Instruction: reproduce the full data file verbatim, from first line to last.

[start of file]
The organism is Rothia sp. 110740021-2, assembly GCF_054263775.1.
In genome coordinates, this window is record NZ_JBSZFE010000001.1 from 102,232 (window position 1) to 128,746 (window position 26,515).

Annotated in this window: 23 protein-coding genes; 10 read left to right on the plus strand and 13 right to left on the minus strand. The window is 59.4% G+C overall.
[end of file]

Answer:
The organism is Rothia sp. 110740021-2, assembly GCF_054263775.1.
In genome coordinates, this window is record NZ_JBSZFE010000001.1 from 102,232 (window position 1) to 128,746 (window position 26,515).

Annotated in this window: 23 protein-coding genes; 10 read left to right on the plus strand and 13 right to left on the minus strand. The window is 59.4% G+C overall.